Jewish Communal Professionals of Southern California (JCPSC) held its largest annual dinner in years last month, when more than 250 people gathered to honor Jewish Federation of Greater Los Angeles President John Fishel and six other honorees.
Fishel, who leaves his post at the end of 2009 after 17 years of service, received the career achievement award from JCPSC, an organization founded in 1975 that provides resources, professional development and networking opportunities to those who work in the Jewish community.
Over the last three years, JCPSC President Michael Hirschfeld has transformed the organization into one of increasing relevance and interest to its 250 members — up from 150 when he started.
Hirschfeld spent the first 20 years of his career with the Jewish Community Relations Committee at The Jewish Federation, and then worked for the American Technion Society. His position with JCPSC was a volunteer post.
“Michael did a fantastic job over the last three years, really taking this organization to a new level,” said Bill Kaplan, director of the Shalom Institute, who took the presidential gavel from Hirschfeld at the dinner. “It’s exciting for professionals to see the variety of programs and conferences and technology and information that is now available.”
Hirschfeld focused his tenure on leadership development, buffeting the executive committee and creating serial programming on relevant topics, such as fundraising, the new era of social networking and becoming a consultant. He involved lay leadership, having high-profile philanthropists host some events, and created a network with Tel Aviv fundraisers.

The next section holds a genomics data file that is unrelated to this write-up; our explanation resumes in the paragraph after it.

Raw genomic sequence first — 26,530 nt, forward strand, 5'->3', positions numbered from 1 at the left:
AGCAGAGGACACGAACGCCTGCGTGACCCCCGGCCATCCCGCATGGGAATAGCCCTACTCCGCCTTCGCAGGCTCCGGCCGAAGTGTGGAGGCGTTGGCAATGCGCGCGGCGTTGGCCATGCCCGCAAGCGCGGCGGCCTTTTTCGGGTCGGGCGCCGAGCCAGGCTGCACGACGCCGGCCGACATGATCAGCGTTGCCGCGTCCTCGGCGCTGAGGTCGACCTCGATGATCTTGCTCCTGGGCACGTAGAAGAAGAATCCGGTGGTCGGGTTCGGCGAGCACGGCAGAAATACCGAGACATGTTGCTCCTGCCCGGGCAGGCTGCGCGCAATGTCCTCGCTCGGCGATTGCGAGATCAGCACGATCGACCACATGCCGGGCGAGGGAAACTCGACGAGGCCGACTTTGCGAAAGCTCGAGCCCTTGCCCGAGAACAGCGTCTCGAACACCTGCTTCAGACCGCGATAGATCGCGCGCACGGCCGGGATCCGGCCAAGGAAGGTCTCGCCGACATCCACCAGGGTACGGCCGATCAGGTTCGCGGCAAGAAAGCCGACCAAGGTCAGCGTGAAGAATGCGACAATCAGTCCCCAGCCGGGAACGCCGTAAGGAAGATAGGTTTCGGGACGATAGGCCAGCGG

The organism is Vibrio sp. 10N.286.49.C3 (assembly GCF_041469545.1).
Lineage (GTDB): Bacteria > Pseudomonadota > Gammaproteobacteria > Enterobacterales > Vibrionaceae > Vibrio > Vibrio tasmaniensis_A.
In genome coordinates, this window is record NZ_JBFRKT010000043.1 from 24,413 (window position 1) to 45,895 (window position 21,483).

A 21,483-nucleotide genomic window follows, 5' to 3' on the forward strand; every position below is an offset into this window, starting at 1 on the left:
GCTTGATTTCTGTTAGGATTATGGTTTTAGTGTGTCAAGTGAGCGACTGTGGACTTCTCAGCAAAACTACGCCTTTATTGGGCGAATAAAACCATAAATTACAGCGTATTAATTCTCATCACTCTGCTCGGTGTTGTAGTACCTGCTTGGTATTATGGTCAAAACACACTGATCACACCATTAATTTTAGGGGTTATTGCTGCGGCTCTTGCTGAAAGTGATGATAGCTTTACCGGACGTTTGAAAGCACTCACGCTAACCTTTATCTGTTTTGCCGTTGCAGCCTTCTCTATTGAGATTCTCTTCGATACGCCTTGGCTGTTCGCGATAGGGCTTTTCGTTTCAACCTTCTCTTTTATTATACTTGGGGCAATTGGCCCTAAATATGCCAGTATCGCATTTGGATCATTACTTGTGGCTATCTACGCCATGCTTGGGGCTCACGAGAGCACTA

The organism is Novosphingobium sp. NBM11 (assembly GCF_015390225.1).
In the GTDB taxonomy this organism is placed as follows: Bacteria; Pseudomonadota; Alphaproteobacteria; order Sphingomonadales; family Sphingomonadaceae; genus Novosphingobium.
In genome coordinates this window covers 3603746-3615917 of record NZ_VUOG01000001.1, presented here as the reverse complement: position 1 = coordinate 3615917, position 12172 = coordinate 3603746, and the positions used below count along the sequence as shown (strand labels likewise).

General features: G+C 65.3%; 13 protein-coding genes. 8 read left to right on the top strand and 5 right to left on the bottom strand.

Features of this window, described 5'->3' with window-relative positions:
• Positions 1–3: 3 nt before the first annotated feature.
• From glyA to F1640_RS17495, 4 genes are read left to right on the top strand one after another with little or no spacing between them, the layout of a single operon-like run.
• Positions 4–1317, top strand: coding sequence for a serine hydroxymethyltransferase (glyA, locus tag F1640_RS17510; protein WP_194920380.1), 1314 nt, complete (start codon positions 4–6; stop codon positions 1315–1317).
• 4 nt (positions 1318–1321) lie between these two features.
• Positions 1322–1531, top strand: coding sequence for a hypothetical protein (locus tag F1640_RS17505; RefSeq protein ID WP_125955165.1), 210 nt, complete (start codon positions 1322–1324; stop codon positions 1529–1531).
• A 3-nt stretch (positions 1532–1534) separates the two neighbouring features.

Kaplan, excited to build on what Hirschfeld began, is creating a NexGen committee and is continuing a mentorship program. Kaplan said many high level professionals are joining the executive committee as the organization gains cachet.
Kaplan plans to focus his tenure on professional development, exploring topics such as marketing, using technology and achieving work/life balance. The programming year kicks off Nov. 5 with a conference at the Shalom Institute in Malibu.
“We are creating value so people will naturally want to join and be involved,” Kaplan said.
Along with Fishel, six other professionals were honored at the June 16 dinner at Sephardic Temple.
Miriam Prum Hess, director of capacity building for the Bureau of Jewish Education, received the Alan J. Kassin Award for Outstanding Professional Achievement.
The Award for Professional Excellence in Fundraising went to Karen Schetina, director of annual resource development for Jewish Family Service. The Bobbi Asimow Award for Professional Mentorship went to Rhoda Weisman, founding executive director of the Professional Leaders Project.
The Dora & Charles Mesnick Award for Excellence in Senior Programming went jointly to social worker Karen Leaf, director of the Valley Storefront Senior Center of Jewish Family Service, and to Susan Leitch, community manager of the Los Angeles Jewish Home.
Marsha Katz Rothpan, senior program officer of the Synaplex Initiative, a program of Synagogue Renewal and Transformation, received the Mark Meltzer New and Innovative Programming Award.
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